1099-MISC forms must be filed electronically or on special optically scannable forms. If you need assistance with filing 1099-MISCs or have questions related to this issue, please give this office a call. Also, make sure you have all of your independent contractors or service providers complete a Form W-9 for 2019.

March 2018 Online Advisor

We have just posted the MARCH 2018 issue of the ONLINE ADVISOR newsletter on our website. Here are a few headlines from that issue. To read any of these articles, click on the link at the end of this email.

ALERT: EXPIRED HOME AND EDUCATION TAX BREAKS REVIVED
Congress passed a federal budget bill in early February that temporarily revived several expired tax breaks for the 2017 tax year. Find out what’s included.

NEW TAX LEGISLATION REQUIRES PLANNING
With every simplification in the Tax Cuts and Jobs Act (TCJA), there are many more tax issues that still require planning to realize extra tax benefits. Here are seven of them.

TAX CHECKLIST FOR BUSINESS STARTUPS
Complying with regulations and tax requirements can be tricky when it comes to startups. You can make it a little easier with this checklist of things you’ll need to consider.

Just click here to read the full articles.

The 2018 NEW YEAR TAX PLANNING LETTER has been published.

Dear Client,

We have just posted the 2018 NEW YEAR TAX PLANNING LETTER on our website. Here are headlines from the Letter. To read any of these articles, click on this link:
http://www.planningtips.com/Planning_Tips.asp?Co_ID=42935&Tip_ID=4422

ARE YOU READY FOR THE 2018 TAX ACT CHANGES?
Major tax law changes are capturing the headlines lately, and with good reason. Early proposals from the House and Senate varied widely but were reconciled in December 2017. Soon after, the Tax Cuts and Jobs Act was signed into law. There’s only one thing left for you to do now: start preparing for 2018 and beyond.

WHAT’S NEW IN 2018
Here’s a quick review of some of the tax changes you’ll see from 2017 to 2018 as a result of inflation adjustments and tax law changes.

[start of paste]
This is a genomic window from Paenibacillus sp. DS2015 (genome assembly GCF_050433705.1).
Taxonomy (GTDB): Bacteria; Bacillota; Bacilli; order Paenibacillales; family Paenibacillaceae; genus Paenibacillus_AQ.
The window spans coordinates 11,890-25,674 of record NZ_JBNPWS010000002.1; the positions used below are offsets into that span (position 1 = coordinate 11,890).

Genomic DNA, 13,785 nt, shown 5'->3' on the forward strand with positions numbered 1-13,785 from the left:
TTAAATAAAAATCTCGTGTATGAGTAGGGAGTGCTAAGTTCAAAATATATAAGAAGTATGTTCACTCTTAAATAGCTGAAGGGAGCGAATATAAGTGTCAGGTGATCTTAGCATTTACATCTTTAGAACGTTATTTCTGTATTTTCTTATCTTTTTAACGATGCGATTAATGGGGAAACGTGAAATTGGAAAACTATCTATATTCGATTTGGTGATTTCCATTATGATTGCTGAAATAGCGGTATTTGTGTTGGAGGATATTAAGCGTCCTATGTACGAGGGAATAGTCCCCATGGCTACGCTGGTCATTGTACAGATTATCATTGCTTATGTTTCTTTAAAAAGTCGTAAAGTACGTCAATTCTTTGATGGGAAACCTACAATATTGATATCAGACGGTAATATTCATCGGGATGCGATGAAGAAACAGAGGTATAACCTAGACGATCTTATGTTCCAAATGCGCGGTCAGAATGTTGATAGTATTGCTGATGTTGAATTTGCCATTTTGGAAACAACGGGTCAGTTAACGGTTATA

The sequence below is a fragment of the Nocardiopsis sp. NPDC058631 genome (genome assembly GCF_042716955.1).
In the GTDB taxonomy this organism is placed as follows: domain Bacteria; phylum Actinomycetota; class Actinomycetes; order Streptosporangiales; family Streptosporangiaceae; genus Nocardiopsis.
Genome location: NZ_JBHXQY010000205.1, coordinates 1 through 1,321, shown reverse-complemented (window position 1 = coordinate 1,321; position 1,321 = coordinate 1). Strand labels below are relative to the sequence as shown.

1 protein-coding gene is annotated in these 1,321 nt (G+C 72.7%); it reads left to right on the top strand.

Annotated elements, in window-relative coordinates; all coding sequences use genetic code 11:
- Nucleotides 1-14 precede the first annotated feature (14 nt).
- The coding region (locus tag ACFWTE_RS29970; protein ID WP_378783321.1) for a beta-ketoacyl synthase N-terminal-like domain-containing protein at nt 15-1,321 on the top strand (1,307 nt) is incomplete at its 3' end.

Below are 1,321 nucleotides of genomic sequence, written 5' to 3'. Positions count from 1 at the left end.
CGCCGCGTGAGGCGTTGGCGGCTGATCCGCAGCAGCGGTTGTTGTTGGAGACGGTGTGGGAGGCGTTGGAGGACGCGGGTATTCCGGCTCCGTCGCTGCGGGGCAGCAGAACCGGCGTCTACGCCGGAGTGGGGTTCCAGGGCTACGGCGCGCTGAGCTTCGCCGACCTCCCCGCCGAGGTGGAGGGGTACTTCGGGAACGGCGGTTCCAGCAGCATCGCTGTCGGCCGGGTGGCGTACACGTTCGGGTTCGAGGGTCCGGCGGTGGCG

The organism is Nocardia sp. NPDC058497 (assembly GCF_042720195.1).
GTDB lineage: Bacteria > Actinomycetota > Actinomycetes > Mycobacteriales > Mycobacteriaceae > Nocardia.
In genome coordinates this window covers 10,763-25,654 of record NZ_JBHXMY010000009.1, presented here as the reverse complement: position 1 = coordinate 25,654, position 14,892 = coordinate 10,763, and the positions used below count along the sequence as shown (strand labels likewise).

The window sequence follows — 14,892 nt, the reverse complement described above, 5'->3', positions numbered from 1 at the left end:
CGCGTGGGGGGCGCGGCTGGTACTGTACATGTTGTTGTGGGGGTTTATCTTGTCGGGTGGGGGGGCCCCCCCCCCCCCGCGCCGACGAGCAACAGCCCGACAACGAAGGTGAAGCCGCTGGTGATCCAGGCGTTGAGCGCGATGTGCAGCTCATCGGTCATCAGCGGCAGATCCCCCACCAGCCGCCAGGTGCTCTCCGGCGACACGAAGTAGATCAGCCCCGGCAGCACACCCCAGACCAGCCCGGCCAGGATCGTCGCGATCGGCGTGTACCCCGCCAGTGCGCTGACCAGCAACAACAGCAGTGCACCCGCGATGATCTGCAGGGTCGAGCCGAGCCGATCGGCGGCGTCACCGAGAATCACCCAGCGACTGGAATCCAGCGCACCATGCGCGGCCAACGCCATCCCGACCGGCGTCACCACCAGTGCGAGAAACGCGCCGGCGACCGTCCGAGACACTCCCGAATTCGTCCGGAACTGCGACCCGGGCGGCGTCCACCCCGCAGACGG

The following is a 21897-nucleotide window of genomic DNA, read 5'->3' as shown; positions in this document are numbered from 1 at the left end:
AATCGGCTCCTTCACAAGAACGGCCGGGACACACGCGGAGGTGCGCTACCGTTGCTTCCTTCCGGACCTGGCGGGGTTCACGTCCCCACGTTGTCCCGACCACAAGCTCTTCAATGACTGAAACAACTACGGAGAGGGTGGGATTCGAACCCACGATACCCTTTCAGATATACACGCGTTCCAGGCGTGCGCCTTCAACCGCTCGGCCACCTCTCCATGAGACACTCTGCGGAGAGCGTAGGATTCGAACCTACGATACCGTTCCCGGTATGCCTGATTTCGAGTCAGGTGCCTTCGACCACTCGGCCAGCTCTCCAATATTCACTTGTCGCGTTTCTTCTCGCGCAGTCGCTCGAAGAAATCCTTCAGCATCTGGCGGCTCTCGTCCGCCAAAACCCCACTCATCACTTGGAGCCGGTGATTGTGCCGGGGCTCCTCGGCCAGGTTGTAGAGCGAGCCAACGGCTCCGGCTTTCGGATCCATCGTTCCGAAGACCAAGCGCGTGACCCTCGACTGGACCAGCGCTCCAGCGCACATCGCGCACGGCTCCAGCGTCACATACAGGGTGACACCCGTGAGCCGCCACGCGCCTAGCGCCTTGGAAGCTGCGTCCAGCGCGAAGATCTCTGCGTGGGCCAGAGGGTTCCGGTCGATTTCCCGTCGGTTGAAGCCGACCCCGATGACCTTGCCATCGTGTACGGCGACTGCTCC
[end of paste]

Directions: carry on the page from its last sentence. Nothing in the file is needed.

WANT TO KEEP MORE OF YOUR MONEY?
Effective financial planning is all about knowing how your income will be taxed, and understanding what moves will help you keep as much money as possible.

Just click on the link below to read the full articles.
http://www.planningtips.com/Planning_Tips.asp?Co_ID=42935&Tip_ID=4422

THE TAX REFORM BILL PASSED CONGRESS – What should I do?

Phil L. Liberatore CPA, A Professional Corporation is working hard to keep you informed and up to date on current tax and accounting news potentially affecting you, your families and your business.

THE TAX REFORM BILL PASSED CONGRESS

– What should I do?
Congress has put a bow on the biggest tax cut bill since 1986.It is estimated that 80% of tax payers will see some form of a reduction in their tax bill.

The legislation will go into effect Jan. 1, 2018. Tax filings for the 2017 year will largely resemble your 2016 tax return.

OUR RECOMMENDATIONS:

  1. Take a close look at your state income taxes that could be due for 2017. If you own your home and itemize your tax deductions, consider winter property tax bill by December 31, 2017.  If you typically owe state income taxes, consider making an estimated tax payment by the end of December. The state and local income tax deductions will be limited to $10,000 in 2018.

To get an idea of what you paid for these taxes in 2016, refer to your 2016 taxes SCHEDULE A of form 1040, lines 5-8.

EXAMPLE: If your total state and local tax deduction for 2016 was 12,000, you will only be able to take up to $10,000 in deductions for 2018.

  1. Maximize your charitable organization donations. If you and your family have gotten in the habit of giving charitably, consider making your donation by December 31, 2017. This may also include ‘in-kind’ donations such as cars, etc.